On the eve of the 1.5 Degrees scientific conference taking place at the University of Oxford this week, Carbon Brief spoke to Laurence Tubiana, the French climate change ambassador who played a pivotal diplomatic role in securing the Paris Agreement last December.
Carbon Brief asked Tubiana what questions policymakers need scientists to answer as they prepare to provide the evidence base for the Intergovernmental Panel on Climate Change’s special report on 1.5C, which is due to be published in 2018. The Paris Agreement surprised many observers, not least the scientific community, by committing the world’s nations to limit the rise in global temperatures, compared to pre-industrial times, to “well below” 2C and “pursue” 1.5C.
In the video interview below, Tubiana says:
“Is [1.5C] just an aspiration, or are there any pathways? We need numbers, scenarios and pathways…We are very late, but it is achievable. This message needs to be conveyed in a more positive way…The [IPCC special report] should say how difficult the task is, yes, but it should also say how to address it and how much time we have left to do it. We should depoliticise this.”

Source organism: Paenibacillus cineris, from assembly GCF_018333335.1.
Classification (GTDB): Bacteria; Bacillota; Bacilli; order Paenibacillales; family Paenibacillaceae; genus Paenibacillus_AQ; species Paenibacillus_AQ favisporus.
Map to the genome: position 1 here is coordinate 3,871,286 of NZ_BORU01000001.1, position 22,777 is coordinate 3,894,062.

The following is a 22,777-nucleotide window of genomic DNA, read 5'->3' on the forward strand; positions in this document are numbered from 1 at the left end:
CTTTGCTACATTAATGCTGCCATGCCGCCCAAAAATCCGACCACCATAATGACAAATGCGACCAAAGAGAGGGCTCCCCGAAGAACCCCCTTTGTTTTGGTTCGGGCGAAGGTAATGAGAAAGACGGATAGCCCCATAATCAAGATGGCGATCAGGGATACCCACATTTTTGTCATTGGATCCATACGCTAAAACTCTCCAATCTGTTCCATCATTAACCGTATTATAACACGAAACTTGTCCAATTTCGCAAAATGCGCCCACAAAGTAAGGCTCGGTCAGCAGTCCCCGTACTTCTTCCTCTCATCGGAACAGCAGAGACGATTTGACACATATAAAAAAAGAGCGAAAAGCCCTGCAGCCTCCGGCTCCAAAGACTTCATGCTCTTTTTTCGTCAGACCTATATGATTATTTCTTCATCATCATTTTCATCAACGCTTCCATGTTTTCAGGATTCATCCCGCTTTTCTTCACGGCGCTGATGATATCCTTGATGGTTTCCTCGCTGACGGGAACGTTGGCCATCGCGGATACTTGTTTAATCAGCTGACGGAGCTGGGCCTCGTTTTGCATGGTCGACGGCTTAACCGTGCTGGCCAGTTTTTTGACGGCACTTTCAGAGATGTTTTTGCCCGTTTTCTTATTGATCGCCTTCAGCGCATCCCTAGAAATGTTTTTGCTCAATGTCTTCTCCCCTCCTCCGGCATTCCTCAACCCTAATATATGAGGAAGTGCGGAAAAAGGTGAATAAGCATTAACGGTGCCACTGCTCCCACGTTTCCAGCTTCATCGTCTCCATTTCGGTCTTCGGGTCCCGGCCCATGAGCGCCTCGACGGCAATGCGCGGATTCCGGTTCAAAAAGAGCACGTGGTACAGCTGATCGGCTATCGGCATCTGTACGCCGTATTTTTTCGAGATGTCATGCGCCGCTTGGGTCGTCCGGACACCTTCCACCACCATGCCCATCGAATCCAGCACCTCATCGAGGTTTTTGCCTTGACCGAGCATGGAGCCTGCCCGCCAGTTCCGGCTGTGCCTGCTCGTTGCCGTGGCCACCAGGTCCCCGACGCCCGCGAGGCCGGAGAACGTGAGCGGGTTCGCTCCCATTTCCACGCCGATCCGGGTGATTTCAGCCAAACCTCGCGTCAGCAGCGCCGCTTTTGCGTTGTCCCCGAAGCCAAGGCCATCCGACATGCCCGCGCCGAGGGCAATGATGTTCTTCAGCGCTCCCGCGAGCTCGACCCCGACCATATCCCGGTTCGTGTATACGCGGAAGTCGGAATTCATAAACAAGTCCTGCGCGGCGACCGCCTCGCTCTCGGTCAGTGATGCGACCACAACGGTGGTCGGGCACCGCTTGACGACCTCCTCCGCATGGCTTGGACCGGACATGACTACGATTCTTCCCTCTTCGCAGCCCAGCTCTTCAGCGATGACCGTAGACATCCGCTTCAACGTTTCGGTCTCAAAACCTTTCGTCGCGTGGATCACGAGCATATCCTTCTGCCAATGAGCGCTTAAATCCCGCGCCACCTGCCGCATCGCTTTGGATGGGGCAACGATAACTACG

On whether this is putting pressure on scientists, Tubiana adds:
“We know that pushing “the catastrophe” was not finally so effective in pushing governments, citizens, whoever, to act. The scientists have to be very clear on the reality: where we are with the carbon budget that is left; how much we have to peak by 2020, which is still not in the mindset of many, many governments; and how sharp the decrease should be after. They have to communicate their very solid scientific understanding…What does it take with transport, energy, land-use, agriculture? All this needs to be explained. And it’s very important that the impacts are clearly understood – the difference between 1.5C and 2C and beyond. The scientific community has a responsibility to show that there is an immense difference between 1.5C and 2C.”
On where there are specific knowledge vacuums and where scientists can best target their research, she says:
“Agriculture and food security. And on transport. And the mystery of negative emissions…And on specific impacts at a very local level…It’s very important how they craft the message on negative emissions. They have to say that we don’t yet know how to do it, not just say the result of the modelling…For the moment, we just don’t know [how to do it]. There is so much uncertainty [about geoengineering]…We don’t know the risk and we don’t know the cost.”
Sharelines from this story
Video: Laurence Tubiana on the 1.5C questions scientists need to answer